Please see the rate agreement for additional information about on-campus/off- campus designations and the components of the F&A rate.
Investigators should begin using the new rates in proposals immediately. For example, if proposing work that runs 7/1/17 – 6/30/20, use 55% for the first budget year (7/1/17 – 6/30/18) and 56% for the second and third budget years (7/1/18-6/30/20).
For awards that begin mid fiscal year, and therefore two different F&A rates would apply, it may be reasonable to assume a constant burn rate throughout the year, and therefore costs may be prorated in the proposal budget, e.g., in the first year of an award with a start date of Jan 1, 2018 F&A would be charged at 55% for the first 6 month and at 56% for the second 6 months. Or, you may use average rate of 55.5% for the 12 months.
New or competing continuation proposals submitted but not yet funded
OSP will work with sponsors to obtain the new F&A rate whenever possible. However, if we cannot obtain additional funds, direct costs will be protected and will not be reduced to cover the increase in F&A rate.
Currently active projects
These projects will continue to be charged their current rate, as proposed and awarded, until the next competitive segment or other natural break point.
If you have questions, please contact your department’s sponsored program officer.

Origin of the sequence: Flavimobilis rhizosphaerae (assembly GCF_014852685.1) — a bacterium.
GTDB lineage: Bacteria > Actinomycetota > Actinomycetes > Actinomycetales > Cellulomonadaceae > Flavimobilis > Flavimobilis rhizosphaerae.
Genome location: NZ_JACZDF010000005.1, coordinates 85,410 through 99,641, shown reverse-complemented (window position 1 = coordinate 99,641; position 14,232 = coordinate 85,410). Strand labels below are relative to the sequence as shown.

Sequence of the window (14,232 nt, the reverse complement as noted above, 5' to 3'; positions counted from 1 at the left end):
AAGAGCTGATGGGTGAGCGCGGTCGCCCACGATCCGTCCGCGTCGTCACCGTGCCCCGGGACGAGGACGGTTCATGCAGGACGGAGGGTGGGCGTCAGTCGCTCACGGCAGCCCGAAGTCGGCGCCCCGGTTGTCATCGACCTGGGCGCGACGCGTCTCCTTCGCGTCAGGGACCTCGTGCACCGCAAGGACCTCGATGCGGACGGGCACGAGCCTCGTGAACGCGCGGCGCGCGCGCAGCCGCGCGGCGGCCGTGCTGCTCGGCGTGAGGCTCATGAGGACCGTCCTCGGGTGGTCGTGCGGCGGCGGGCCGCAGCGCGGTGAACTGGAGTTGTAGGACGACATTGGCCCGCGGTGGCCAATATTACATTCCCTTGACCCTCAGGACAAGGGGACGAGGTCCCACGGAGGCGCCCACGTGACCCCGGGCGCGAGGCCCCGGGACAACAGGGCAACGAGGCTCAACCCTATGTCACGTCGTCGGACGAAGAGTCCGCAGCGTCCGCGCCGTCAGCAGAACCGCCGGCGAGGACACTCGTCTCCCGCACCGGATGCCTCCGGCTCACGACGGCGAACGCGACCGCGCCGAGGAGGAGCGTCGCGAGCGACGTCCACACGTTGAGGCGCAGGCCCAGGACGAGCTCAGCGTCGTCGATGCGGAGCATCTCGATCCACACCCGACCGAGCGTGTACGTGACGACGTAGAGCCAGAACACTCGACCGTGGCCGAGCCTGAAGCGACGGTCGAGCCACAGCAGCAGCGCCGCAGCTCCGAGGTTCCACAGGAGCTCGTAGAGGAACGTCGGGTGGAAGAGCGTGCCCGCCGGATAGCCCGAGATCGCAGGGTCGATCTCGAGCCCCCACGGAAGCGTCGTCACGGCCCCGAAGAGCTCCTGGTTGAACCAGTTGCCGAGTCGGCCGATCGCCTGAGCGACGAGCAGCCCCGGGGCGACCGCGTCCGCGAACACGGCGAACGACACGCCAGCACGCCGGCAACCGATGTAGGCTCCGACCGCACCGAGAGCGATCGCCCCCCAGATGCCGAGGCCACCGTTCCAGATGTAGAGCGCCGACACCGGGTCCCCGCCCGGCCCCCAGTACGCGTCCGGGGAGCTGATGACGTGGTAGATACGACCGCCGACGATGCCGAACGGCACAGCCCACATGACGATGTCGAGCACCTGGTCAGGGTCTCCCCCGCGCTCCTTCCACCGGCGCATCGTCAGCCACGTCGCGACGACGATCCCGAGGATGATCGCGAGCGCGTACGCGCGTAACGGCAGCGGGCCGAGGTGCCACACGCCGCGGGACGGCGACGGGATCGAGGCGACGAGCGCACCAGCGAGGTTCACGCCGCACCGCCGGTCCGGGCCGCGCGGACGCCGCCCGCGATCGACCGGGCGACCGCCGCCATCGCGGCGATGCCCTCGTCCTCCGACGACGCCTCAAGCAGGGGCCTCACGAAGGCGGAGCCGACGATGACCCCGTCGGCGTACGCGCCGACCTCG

Posted: August 26, 2016
When do the changes go into effect?
NASA issued the RESEARCH OPPORTUNITIES IN SPACE AND EARTH SCIENCES – 2016 (ROSES-2016) on February 19, 2016. The changes in this document are effective for applications and proposals that are submitted on or after April 22, 2016.
The two major changes of note are:
See Section I(c) of the ROSES-2016 Summary of Solicitation for a complete list of the changes to ROSES this year.
Additional changes and details can also be viewed on NASA’s FAQ website.
Posted: August 2, 2016
A new training requirement will go into effect on October 1, 2016, that will impact your continued access to information in the PI Portal.
The Office of the CIO recently revised the Institutional Data Policy that classifies all university records and data as public, internal, private or restricted. Some data related to research grants falls into the restricted category—specifically voucher/invoice images displayed in the PI Portal and in the Subaward Invoice Approval (SIA) application. Additional controls will be required for access to restricted data, including completion of the university’s Institutional Data Policy Training.
What does this mean for you?
It is important for you to retain access so that you can continue to review subaward invoices for payment approval (as required by the federal Uniform Guidance governing grants) and monitor expenditures on your awards.
Why is this necessary?
Cyber security is of increasing concern for universities. NBC reported last fall that from 2013 to 2015, 550 universities reported some kind of data breach, and in 2014, only the health care and retail sectors reported more security breaches than the education sector. These breaches result in violations of individual privacy, reputational damages and high financial cost, often in the multi-million dollar range. Universities may also face regulatory non-compliance penalties and civil litigation as the result of a breach.